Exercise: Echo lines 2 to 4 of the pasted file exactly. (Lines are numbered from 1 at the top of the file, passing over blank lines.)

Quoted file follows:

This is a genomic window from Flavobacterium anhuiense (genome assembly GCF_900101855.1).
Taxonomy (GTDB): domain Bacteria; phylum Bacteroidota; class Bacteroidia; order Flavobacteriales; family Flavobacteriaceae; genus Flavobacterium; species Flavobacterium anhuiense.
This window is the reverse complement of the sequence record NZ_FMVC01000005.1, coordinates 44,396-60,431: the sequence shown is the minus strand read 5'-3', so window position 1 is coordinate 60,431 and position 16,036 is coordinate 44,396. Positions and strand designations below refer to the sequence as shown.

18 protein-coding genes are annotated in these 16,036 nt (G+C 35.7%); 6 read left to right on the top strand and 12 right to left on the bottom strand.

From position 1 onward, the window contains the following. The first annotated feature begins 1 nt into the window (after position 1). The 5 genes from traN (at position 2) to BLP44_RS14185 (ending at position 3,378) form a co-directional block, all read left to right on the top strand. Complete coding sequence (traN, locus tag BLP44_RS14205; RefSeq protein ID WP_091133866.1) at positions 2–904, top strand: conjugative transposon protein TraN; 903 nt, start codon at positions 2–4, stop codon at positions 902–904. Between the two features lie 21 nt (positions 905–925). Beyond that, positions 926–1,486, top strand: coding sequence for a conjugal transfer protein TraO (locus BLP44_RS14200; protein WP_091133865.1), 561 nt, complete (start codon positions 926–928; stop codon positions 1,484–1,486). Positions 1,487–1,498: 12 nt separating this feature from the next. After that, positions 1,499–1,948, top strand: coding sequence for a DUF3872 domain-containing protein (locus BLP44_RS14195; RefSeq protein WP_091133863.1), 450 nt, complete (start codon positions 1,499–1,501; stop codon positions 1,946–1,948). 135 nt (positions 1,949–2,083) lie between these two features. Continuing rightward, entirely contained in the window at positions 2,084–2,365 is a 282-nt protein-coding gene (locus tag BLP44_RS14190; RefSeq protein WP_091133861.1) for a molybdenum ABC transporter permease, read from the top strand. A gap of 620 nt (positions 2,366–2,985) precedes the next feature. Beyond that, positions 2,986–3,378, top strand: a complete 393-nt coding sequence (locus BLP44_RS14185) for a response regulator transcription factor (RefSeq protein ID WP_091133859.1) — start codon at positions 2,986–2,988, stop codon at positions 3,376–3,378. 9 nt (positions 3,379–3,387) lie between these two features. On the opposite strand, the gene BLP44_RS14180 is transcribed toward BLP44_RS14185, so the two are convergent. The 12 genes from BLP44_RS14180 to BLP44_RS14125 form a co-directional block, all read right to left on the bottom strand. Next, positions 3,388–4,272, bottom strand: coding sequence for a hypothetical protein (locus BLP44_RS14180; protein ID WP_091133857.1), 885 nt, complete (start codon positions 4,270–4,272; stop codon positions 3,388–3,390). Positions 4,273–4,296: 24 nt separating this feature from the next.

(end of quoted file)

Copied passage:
Taxonomy (GTDB): domain Bacteria; phylum Bacteroidota; class Bacteroidia; order Flavobacteriales; family Flavobacteriaceae; genus Flavobacterium; species Flavobacterium anhuiense.
This window is the reverse complement of the sequence record NZ_FMVC01000005.1, coordinates 44,396-60,431: the sequence shown is the minus strand read 5'-3', so window position 1 is coordinate 60,431 and position 16,036 is coordinate 44,396. Positions and strand designations below refer to the sequence as shown.

18 protein-coding genes are annotated in these 16,036 nt (G+C 35.7%); 6 read left to right on the top strand and 12 right to left on the bottom strand.